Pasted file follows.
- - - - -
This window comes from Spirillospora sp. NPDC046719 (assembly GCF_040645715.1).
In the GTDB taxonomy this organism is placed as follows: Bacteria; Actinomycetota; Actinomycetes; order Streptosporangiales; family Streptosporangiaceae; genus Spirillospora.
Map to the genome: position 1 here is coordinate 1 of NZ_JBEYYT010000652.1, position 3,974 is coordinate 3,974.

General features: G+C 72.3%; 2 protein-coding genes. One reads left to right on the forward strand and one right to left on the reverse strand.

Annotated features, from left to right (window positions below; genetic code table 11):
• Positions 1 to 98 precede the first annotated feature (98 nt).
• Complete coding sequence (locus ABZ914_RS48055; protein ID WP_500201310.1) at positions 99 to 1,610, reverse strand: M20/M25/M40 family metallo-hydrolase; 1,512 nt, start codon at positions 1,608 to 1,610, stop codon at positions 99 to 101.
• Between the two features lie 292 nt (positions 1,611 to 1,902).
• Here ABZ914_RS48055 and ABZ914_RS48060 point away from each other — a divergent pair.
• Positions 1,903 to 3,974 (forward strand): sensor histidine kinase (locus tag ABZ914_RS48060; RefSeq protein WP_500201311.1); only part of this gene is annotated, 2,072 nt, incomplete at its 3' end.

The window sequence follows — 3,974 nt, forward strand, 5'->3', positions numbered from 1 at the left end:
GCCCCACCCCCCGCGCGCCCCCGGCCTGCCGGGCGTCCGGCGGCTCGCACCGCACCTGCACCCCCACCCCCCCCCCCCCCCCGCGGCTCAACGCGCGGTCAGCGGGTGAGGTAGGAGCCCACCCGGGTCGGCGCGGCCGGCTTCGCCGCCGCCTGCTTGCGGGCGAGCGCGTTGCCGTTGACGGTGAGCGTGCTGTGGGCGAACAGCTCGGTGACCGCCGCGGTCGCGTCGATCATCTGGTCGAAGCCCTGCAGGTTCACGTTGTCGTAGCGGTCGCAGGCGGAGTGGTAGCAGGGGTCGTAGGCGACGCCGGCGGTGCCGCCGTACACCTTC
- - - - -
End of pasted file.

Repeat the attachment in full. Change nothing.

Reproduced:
This window comes from Spirillospora sp. NPDC046719 (assembly GCF_040645715.1).
In the GTDB taxonomy this organism is placed as follows: Bacteria; Actinomycetota; Actinomycetes; order Streptosporangiales; family Streptosporangiaceae; genus Spirillospora.
Map to the genome: position 1 here is coordinate 1 of NZ_JBEYYT010000652.1, position 3,974 is coordinate 3,974.

General features: G+C 72.3%; 2 protein-coding genes. One reads left to right on the forward strand and one right to left on the reverse strand.

Annotated features, from left to right (window positions below; genetic code table 11):
• Positions 1 to 98 precede the first annotated feature (98 nt).
• Complete coding sequence (locus ABZ914_RS48055; protein ID WP_500201310.1) at positions 99 to 1,610, reverse strand: M20/M25/M40 family metallo-hydrolase; 1,512 nt, start codon at positions 1,608 to 1,610, stop codon at positions 99 to 101.
• Between the two features lie 292 nt (positions 1,611 to 1,902).
• Here ABZ914_RS48055 and ABZ914_RS48060 point away from each other — a divergent pair.
• Positions 1,903 to 3,974 (forward strand): sensor histidine kinase (locus tag ABZ914_RS48060; RefSeq protein WP_500201311.1); only part of this gene is annotated, 2,072 nt, incomplete at its 3' end.

The window sequence follows — 3,974 nt, forward strand, 5'->3', positions numbered from 1 at the left end:
GCCCCACCCCCCGCGCGCCCCCGGCCTGCCGGGCGTCCGGCGGCTCGCACCGCACCTGCACCCCCACCCCCCCCCCCCCCCCGCGGCTCAACGCGCGGTCAGCGGGTGAGGTAGGAGCCCACCCGGGTCGGCGCGGCCGGCTTCGCCGCCGCCTGCTTGCGGGCGAGCGCGTTGCCGTTGACGGTGAGCGTGCTGTGGGCGAACAGCTCGGTGACCGCCGCGGTCGCGTCGATCATCTGGTCGAAGCCCTGCAGGTTCACGTTGTCGTAGCGGTCGCAGGCGGAGTGGTAGCAGGGGTCGTAGGCGACGCCGGCGGTGCCGCCGTACACCTTC